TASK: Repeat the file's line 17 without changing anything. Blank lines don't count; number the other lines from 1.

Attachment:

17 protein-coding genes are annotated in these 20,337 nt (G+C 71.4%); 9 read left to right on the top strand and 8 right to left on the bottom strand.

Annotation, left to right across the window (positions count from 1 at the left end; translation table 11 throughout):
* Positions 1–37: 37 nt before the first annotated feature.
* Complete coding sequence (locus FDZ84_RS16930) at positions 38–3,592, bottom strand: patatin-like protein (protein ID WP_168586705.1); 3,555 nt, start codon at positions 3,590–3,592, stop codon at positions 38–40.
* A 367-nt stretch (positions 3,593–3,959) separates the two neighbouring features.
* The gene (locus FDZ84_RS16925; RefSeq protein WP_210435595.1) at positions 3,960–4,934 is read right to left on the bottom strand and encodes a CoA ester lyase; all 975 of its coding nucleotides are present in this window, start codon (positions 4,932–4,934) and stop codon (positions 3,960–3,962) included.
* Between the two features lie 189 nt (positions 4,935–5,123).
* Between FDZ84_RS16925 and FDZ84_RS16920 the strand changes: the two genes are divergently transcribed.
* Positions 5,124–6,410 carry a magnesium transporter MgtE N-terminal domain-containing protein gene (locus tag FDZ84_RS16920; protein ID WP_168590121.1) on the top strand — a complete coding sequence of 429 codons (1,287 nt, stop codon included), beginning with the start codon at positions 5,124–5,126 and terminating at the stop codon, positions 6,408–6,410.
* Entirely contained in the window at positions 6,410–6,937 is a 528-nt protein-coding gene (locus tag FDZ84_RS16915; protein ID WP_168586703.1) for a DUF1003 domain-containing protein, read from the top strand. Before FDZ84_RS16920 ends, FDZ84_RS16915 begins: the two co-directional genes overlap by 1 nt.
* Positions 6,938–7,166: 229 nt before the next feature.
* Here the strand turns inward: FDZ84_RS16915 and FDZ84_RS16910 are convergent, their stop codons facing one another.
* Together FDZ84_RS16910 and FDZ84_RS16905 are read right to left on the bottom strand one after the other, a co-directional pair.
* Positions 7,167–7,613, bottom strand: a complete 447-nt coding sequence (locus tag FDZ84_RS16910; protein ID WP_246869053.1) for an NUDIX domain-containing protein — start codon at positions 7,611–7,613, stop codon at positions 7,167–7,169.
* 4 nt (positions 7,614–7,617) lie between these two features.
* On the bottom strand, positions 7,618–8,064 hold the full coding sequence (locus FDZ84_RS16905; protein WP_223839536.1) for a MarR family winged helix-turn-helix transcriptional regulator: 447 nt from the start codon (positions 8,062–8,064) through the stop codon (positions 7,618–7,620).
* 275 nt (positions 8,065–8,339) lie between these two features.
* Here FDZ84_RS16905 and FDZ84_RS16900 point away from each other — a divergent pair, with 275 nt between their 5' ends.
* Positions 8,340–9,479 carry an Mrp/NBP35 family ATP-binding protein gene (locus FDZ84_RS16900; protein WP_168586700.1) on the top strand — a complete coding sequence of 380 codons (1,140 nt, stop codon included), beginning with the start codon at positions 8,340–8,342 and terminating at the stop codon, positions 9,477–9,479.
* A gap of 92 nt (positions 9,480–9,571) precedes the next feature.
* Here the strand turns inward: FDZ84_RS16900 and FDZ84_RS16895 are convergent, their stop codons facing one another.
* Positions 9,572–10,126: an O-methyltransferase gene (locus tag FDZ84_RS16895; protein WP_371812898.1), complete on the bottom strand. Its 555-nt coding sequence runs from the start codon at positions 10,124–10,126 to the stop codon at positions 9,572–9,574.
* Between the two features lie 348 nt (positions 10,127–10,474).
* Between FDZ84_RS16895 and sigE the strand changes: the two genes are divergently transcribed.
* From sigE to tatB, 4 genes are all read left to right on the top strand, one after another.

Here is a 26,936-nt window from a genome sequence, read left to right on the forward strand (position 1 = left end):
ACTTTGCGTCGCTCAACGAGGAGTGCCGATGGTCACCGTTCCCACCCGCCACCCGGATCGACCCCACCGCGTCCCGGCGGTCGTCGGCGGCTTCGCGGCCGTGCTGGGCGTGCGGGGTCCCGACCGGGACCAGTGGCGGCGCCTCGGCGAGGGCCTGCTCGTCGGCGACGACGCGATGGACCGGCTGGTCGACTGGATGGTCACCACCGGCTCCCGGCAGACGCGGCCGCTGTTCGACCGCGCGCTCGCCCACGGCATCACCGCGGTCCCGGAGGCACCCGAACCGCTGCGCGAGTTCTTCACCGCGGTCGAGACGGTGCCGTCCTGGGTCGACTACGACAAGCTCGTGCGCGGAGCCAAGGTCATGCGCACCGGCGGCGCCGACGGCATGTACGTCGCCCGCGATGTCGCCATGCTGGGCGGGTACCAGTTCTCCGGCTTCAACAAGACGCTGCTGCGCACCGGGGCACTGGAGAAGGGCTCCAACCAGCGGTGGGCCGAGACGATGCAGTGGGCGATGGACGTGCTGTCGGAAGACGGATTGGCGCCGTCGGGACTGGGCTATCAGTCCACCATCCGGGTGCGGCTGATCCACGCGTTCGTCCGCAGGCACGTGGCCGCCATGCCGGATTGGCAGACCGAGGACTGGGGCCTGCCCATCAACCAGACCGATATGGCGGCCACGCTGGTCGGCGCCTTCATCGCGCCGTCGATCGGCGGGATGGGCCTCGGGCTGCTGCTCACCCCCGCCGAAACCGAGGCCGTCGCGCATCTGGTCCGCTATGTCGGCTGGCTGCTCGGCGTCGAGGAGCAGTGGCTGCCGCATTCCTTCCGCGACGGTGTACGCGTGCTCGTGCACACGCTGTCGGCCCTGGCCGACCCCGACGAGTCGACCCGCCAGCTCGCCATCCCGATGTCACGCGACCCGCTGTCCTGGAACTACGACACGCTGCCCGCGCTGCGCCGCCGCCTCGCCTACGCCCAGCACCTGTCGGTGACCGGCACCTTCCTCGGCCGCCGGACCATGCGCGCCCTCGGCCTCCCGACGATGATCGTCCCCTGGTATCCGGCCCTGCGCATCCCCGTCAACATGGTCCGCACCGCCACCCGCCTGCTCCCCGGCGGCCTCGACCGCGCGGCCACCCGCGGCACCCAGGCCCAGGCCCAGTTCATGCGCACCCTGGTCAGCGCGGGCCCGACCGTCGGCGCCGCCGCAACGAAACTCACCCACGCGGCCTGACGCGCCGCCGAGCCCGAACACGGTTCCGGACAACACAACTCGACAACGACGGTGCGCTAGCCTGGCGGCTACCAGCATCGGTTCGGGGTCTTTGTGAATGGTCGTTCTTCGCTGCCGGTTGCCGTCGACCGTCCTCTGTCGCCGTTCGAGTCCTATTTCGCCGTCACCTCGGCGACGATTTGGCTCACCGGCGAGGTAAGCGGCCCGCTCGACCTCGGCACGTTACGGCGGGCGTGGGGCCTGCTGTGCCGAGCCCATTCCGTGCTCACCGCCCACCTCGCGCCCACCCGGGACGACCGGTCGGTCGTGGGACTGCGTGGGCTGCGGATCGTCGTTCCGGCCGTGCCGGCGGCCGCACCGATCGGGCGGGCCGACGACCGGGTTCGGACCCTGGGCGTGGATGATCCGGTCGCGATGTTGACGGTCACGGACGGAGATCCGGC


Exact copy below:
* 275 nt (positions 8,065–8,339) lie between these two features.